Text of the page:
• Zig-zagged in Super Mario Sunshine: Mario is imprisoned and forced to clean up graffiti created by an Evil Knockoff of him, revealed midway through the game to be Bowser's son in disguise. He can't get a word in edgeways to defend himself despite having saved the whole Mushroom Kingdom more than once. Plus, nobody notices that said doppelganger is completely blue! While the residents of Isle Delfino didn't seem to know who Mario even was and the liquid blue look could've been seen as a transformation ability (which it was, though it wasn't Mario's), it doesn't excuse them not only overruling the attempted defence of Princess Peach, who, don't forget, rules the Mushroom Kingdom, but accusing Mario despite the attacks beginning before he'd even arrived on the island! However, everyone who does know Mario knows full-well that he's innocent, and don't believe he's guilty for so much as a second.
  • In Sonic Adventure 2, Sonic is mistaken for Shadow stealing a Chaos Emerald with the military instantly starting an almost lethal chase after him (granted, it was Knight Templar group GUN).
  • In a Watch_Dogs 2 side mission, DedSec operative Marcus Holloway discovers a whistleblower named Jason Fassbender within corrupt security company Greystrom, who has been framed for embezzlement by his employers, who have also sent his wife what Marcus describes as "a badly photoshopped pic of him cheating on his wife". Very much Played for Drama, as unless Marcus hacks his laptop to get the number of a report Jason was working with, both to send her the evidence of framing, and then to make his phone call her, Jason will be Driven to Suicide.

    Visual Novels 
  • In the fourth game of the Ace Attorney series, Phoenix, the hero of the previous game himself, has his reputation sullied and is disbarred by a single piece of fake evidence nobody believes he didn't forge himself, despite his near-perfect record of justice-making. Fans were less than pleased. Justified because a recurring theme of the fourth and fifth games is that the legal system has become an outright Crapsack World where being an Amoral Attorney is just about the only way for anyone to get ahead, not to mention the fact that he really did still ultimately just spend the last seven years building up a case against the Big Bad who set him up and acting as his False Friend. Ultimately also mitigated heavily by the latter game revealing that Edgeworth, though absent in the previous game like nearly all of Nick's supporting cast, had been fighting to get him reinstated as he tried to combat this same dark age of the law, eventually rising to chief prosecutor between acting as the Hero of Another Story. When Phoenix actually tries to get his badge back, he gains it again very quickly.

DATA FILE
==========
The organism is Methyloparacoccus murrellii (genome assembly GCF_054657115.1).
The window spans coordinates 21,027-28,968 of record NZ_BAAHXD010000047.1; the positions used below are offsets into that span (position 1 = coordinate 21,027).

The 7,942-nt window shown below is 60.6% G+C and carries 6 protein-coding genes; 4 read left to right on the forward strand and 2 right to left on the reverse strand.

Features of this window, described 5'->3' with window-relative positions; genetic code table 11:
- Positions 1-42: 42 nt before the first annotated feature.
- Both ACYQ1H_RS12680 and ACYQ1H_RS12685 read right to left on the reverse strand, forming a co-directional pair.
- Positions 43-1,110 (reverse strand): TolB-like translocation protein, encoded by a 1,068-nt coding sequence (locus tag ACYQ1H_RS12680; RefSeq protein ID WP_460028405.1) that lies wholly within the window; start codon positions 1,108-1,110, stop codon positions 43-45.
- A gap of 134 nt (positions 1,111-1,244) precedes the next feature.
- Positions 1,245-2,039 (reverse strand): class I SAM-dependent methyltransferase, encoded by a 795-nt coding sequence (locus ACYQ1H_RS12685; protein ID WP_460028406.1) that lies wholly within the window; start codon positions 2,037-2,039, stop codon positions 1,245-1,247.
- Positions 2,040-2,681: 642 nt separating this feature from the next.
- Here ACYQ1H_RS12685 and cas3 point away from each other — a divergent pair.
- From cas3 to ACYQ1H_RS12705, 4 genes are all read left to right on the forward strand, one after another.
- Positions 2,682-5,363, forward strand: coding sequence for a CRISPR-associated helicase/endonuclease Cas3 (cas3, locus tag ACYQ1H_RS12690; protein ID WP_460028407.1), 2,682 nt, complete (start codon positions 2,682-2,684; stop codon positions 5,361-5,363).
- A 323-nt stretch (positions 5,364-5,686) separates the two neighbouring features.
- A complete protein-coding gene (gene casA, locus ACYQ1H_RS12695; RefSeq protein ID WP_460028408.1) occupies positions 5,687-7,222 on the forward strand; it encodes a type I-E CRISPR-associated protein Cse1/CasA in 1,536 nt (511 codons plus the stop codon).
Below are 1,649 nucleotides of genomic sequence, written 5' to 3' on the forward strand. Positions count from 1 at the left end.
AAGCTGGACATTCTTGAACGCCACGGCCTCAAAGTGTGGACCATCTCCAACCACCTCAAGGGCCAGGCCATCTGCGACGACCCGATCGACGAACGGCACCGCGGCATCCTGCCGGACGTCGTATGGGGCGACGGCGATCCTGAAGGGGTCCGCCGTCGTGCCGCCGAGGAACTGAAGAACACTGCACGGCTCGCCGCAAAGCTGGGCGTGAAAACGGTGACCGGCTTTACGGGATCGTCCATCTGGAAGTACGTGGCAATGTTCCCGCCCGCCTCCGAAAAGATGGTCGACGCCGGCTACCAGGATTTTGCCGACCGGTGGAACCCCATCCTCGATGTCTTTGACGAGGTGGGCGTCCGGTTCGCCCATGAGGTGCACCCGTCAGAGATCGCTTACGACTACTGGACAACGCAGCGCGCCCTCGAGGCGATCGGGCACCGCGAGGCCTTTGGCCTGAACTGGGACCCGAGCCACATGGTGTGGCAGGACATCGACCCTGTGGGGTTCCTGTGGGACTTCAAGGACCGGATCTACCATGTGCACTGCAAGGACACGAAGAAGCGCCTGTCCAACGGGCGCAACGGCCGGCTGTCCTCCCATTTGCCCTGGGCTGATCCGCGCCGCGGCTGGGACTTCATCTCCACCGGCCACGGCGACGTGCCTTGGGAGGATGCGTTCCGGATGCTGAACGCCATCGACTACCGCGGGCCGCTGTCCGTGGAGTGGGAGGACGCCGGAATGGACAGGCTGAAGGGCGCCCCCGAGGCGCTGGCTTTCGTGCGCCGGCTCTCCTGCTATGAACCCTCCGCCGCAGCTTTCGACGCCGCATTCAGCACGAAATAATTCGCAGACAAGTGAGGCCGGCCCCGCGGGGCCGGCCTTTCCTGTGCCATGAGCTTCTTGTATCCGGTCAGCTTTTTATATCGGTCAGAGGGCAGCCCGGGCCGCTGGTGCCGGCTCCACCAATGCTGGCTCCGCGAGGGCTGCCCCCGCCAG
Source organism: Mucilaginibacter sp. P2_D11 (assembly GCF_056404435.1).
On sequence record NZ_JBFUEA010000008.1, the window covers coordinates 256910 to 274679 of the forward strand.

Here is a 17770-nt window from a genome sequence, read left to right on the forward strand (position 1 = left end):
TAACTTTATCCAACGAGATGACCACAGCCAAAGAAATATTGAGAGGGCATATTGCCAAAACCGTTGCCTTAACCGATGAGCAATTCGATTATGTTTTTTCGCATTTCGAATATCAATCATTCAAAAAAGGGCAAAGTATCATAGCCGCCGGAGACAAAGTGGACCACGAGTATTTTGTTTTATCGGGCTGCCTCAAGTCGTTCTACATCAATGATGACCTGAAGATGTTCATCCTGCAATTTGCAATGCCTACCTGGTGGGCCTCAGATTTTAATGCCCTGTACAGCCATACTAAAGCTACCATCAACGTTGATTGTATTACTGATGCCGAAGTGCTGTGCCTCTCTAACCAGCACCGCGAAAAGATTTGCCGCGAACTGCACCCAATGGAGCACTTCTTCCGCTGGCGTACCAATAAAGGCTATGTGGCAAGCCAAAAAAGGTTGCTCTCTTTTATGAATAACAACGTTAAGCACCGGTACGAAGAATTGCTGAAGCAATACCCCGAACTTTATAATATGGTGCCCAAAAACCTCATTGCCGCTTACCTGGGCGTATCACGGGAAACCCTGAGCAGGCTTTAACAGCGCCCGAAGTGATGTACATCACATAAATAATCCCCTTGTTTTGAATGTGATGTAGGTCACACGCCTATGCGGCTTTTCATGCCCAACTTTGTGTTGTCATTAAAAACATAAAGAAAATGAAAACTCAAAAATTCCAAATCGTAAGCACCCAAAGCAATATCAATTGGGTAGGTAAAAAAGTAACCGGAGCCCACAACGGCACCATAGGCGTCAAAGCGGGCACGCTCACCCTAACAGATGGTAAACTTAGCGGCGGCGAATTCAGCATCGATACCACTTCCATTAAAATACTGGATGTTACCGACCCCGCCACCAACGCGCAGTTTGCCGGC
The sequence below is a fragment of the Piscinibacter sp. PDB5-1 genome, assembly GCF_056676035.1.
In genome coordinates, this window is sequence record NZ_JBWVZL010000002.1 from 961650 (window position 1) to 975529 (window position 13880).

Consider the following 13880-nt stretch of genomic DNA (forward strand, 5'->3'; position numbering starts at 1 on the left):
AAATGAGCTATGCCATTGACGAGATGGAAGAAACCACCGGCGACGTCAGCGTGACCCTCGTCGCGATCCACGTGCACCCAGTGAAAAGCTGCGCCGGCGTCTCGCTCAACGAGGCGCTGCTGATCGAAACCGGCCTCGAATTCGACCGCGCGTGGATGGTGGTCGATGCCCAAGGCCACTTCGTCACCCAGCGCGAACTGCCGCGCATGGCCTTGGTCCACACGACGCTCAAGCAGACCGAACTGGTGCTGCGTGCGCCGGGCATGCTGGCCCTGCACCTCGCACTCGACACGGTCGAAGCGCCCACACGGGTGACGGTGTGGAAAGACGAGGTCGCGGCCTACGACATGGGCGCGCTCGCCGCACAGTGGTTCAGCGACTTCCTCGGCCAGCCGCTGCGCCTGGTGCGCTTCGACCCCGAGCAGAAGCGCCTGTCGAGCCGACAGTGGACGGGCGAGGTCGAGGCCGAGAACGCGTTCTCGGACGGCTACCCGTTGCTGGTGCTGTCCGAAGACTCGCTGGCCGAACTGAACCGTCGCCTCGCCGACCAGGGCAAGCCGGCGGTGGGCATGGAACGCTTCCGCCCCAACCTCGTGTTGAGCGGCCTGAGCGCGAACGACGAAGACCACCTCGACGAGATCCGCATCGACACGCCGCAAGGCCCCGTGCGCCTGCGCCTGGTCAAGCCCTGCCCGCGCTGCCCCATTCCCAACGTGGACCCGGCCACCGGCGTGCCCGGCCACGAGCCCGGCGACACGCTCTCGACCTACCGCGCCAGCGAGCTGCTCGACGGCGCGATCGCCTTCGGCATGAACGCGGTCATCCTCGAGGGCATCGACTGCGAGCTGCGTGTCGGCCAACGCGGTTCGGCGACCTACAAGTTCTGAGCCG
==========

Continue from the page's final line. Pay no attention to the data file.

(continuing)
Web Animation 
  • In a typical GoAnimate "Gets Someone Expelled" video, a troublemaker will use a robotic lookalike of a non-troublemaker to frame said non-troublemaker for doing something very bad at school (which is most often destroying the bathroom area). Once the non-troublemaker is called into the principal's office, he/she gets expelled for destroying the bathroom area (despite his/her adamant claims of innocence), and it's only when the principal finally checks the surveillance footage captured in the hallways right before the incident that the non- troublemaker's claims of innocence are vindicated, allowing him/her to return to school the following day and resulting in the troublemaker getting Grounded Forever big-time.